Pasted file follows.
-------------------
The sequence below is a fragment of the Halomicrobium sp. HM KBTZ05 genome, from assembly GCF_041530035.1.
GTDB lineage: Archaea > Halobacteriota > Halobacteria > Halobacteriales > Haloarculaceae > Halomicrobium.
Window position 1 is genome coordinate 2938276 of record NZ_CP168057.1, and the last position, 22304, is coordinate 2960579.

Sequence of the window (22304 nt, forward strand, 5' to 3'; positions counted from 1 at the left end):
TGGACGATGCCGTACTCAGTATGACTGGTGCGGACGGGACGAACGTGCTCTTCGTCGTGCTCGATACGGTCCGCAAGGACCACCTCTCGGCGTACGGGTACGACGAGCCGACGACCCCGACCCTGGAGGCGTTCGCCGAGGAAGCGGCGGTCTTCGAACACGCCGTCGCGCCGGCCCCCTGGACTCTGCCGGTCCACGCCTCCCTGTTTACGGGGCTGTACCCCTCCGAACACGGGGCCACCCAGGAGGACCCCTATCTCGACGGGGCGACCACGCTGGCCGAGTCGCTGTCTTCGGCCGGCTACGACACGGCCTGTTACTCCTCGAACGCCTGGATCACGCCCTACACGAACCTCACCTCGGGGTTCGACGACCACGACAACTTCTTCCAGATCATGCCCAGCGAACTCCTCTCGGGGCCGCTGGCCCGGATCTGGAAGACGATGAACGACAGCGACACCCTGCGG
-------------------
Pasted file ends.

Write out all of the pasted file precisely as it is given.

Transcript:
The sequence below is a fragment of the Halomicrobium sp. HM KBTZ05 genome, from assembly GCF_041530035.1.
GTDB lineage: Archaea > Halobacteriota > Halobacteria > Halobacteriales > Haloarculaceae > Halomicrobium.
Window position 1 is genome coordinate 2938276 of record NZ_CP168057.1, and the last position, 22304, is coordinate 2960579.

Sequence of the window (22304 nt, forward strand, 5' to 3'; positions counted from 1 at the left end):
TGGACGATGCCGTACTCAGTATGACTGGTGCGGACGGGACGAACGTGCTCTTCGTCGTGCTCGATACGGTCCGCAAGGACCACCTCTCGGCGTACGGGTACGACGAGCCGACGACCCCGACCCTGGAGGCGTTCGCCGAGGAAGCGGCGGTCTTCGAACACGCCGTCGCGCCGGCCCCCTGGACTCTGCCGGTCCACGCCTCCCTGTTTACGGGGCTGTACCCCTCCGAACACGGGGCCACCCAGGAGGACCCCTATCTCGACGGGGCGACCACGCTGGCCGAGTCGCTGTCTTCGGCCGGCTACGACACGGCCTGTTACTCCTCGAACGCCTGGATCACGCCCTACACGAACCTCACCTCGGGGTTCGACGACCACGACAACTTCTTCCAGATCATGCCCAGCGAACTCCTCTCGGGGCCGCTGGCCCGGATCTGGAAGACGATGAACGACAGCGACACCCTGCGG